Document Type: Original Article
Plastic Surgeon, Department of Cardiovascular and thoracic surgery, SKIMS, Soura, Srinagar, JK, India
Cardiovascular and thoracic surgeon, Department of Cardiovascular and thoracic surgery, SKIMS, Soura, Srinagar, JK, India
Introduction: Lung resection surgery is a challenge to thoracic surgeons. Outcome of surgery depends on patients’ tolerance to reduced lung volume and hemodynamic alterations. The present study aimed to investigate the changes in blood gases and hemodynamic parameters in patients undergoing lung resection surgery and the associated clinical implications.
Materials and methods: This study included 25 candidates for lung resection surgery. After thoracotomy, isolation of pulmonary artery (PA) and veins were performed as usual. Blood samples were taken from the PA and radial artery simultaneously before clamping, as well as 5 and 20 min after clamping the PA. The systemic as well as PA pressure was also measured. All patients were followed up, arterial blood gas and pulmonary function tests were performed 3-6 months after the surgery.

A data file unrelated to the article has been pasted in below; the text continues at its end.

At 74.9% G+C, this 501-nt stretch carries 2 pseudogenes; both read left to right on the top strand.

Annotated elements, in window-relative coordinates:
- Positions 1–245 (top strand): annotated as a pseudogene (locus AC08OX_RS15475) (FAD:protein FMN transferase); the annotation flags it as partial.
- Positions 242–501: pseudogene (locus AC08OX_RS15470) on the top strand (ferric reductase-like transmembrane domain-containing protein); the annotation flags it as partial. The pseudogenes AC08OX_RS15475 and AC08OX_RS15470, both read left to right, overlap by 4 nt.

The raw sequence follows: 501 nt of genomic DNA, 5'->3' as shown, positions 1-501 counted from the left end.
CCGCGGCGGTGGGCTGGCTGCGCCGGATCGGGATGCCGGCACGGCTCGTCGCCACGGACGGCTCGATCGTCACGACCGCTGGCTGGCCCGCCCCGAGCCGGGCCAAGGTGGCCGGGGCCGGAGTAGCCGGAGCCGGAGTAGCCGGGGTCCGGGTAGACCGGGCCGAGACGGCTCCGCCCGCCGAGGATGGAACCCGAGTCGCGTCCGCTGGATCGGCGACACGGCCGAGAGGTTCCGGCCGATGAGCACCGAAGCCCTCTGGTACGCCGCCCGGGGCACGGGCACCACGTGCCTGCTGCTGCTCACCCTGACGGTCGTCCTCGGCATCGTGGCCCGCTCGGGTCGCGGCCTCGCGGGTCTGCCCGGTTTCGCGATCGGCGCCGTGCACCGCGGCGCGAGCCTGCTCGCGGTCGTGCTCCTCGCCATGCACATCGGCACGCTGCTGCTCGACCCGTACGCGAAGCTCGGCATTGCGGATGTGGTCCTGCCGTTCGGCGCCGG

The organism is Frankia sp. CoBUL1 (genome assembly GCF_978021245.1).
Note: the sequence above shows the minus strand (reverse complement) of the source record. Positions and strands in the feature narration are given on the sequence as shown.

Results: Cough (56%) and hemoptysis (56%) were the commonest symptom. Most prevalent pathology was squamous cell carcinoma (56%). Lobectomy was the most common procedure performed on the patients. No change was observed in blood gases before and after the clamping of the PA. There was a significant increase in the mean PA pressure (P<0.001), while the mean arterial pressure showed no significant change (P=0.457). The pulmonary function tests showed a significant decrease in VC, forced vital capacity, and FEV1 at the postoperative follow-up. The patients with a pre-operative PCO2 of >45 mmHg had more postoperative complications than those with a PCO2 of ≤45 mmHg (P=0.047).
Conclusion: Given the lack of any significant changes in the PCO2 and oxygen saturation following the lung resection surgery, it seems that this parameter is not a limiting factor for deciding on operability in patients with lung lesions having an acceptable preoperative PO2 level. However, the patients with a PCO2 of >45 mmHg should be categorized as high-risk group since they have significantly higher postoperative complications/morbidity.